748. You have the mid-term review of the CAP, you have the World Trade Organisation, you have the enlargement of the European Union, so there are all sorts of people who are talking, not least ourselves, about the way in which the CAP and farming are going to change. Do you say to yourselves, "Here is a chance to get in there to create the sort of supplies and structure we want", or do you say to yourselves, "We will just have to live with whatever they come up with at the end of the day and find a way of managing it"? What sort of mental attitude do you bring to all these discussions? Do you regard yourselves as fatalistically having to cope with whatever the politicians turn up? Does anybody listen to what you say? Do you really think what you say has an influence? Do you think the food industry has not been successful enough in persuading people that it has a point of view and it matters?
(Mr Farrow) There was a question which was raised previously about the opportunity of co-operatives, and certainly I think we have a role to play of some real value in helping the understanding of the farmer. I think it is less a question of whether they buy into and understand what our consumers want, more one of adaptability. But I am sure we have a role to play in helping them understand how we can aggregate some of that scale and make that work into our business.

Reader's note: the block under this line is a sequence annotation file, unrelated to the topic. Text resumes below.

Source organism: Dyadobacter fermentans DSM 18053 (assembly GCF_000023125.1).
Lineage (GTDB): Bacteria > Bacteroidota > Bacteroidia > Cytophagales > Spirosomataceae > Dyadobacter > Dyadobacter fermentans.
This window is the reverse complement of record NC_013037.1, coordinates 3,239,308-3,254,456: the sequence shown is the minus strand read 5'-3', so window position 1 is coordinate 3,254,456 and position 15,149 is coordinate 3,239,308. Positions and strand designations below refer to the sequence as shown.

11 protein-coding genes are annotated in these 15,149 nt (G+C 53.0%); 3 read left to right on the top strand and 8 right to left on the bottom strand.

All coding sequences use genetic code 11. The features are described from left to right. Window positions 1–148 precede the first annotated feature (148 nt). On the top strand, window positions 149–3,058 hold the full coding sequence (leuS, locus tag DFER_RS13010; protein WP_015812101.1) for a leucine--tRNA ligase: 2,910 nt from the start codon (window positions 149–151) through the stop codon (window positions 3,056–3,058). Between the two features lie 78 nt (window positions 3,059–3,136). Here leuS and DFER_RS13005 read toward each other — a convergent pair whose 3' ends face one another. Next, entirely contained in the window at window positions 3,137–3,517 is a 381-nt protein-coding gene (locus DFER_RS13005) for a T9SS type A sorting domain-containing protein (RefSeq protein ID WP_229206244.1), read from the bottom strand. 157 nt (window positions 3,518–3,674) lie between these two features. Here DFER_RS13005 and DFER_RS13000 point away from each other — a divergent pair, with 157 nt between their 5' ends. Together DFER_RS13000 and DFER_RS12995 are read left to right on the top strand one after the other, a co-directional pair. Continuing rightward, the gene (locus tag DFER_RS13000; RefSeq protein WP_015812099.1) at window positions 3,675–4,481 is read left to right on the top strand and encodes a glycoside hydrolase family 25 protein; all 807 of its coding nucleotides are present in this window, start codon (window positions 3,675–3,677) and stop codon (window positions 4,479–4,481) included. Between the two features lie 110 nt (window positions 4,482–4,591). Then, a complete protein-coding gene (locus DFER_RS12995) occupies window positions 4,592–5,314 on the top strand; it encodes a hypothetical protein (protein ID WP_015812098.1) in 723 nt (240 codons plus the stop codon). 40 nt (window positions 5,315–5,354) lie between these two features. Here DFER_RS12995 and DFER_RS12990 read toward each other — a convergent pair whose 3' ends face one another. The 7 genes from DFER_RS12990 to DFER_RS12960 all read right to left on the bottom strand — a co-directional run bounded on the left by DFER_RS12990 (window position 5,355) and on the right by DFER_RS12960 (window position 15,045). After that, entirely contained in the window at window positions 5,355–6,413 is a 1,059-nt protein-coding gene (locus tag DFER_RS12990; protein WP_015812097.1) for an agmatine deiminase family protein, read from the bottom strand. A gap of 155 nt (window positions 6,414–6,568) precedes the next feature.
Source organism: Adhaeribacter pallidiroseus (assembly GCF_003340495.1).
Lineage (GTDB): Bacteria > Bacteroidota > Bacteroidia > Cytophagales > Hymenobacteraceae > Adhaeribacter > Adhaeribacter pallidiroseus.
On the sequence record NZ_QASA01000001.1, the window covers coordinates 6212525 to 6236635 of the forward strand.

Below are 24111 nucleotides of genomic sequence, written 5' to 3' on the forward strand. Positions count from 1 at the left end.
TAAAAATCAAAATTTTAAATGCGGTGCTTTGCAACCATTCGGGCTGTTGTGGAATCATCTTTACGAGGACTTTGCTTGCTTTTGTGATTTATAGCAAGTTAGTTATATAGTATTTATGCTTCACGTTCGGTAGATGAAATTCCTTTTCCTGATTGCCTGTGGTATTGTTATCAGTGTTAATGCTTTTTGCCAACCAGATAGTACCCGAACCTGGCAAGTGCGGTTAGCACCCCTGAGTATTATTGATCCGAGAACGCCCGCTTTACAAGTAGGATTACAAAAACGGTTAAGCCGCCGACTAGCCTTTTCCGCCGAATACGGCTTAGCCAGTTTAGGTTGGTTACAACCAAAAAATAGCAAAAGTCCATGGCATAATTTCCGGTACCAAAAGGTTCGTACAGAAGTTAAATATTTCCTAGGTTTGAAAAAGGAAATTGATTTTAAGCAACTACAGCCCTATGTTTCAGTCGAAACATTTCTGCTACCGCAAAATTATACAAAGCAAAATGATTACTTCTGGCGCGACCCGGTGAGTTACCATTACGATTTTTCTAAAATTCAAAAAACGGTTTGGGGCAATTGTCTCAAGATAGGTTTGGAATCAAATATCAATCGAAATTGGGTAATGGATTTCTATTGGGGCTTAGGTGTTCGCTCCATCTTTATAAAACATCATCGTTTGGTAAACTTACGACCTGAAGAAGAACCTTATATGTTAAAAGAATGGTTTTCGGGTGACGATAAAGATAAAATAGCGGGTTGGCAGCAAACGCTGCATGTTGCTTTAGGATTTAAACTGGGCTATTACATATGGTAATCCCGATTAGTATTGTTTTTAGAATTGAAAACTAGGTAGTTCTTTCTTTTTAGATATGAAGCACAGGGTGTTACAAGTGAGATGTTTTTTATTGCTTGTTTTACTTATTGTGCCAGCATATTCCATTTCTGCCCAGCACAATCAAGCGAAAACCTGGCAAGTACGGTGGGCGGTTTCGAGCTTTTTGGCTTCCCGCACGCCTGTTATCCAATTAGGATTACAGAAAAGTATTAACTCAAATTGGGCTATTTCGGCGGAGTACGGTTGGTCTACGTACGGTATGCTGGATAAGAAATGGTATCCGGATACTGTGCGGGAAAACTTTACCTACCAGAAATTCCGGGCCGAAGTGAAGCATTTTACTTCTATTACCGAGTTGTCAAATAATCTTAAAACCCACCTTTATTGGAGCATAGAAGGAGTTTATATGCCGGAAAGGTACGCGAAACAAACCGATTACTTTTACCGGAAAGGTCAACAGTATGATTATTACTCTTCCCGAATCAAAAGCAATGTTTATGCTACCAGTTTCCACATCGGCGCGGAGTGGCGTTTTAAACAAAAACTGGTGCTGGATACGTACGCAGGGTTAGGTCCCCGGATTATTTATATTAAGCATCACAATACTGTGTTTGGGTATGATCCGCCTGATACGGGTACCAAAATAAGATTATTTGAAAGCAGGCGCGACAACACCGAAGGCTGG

(Mr Thomas) We have a voice and we should express that. We are not fatalists, we want to influence our own future for the benefit of our shareholders. That is why we are more than happy - and very much appreciate itbeing invited here today so we can express our views. The food services industry within food is the Cinderellainvite us anywhere and we will acceptbecause we have a story to tell. We unfortunately sometimes get ignored and that is perhaps our own fault in many instances. Because of our size and our future size we should, and we intend to, ensure that all those who have a say hear our opinions, whether they go any further with them is another matter.
749. Thank you very much for coming. Thank you in particular for the information you gave us in advance, which was extremely helpful, and we are grateful for that. Anything you can do to make the farmer believe the customer is actually his friend rather than his enemy, which is what most of them seem to believe at the moment, would be extremely helpful. Anything else you want to let us know, please do so. We may well come back to you and ask for more information but we are very grateful to you for coming to speak to us today.
(Mr Thomas) Thank you very much indeed.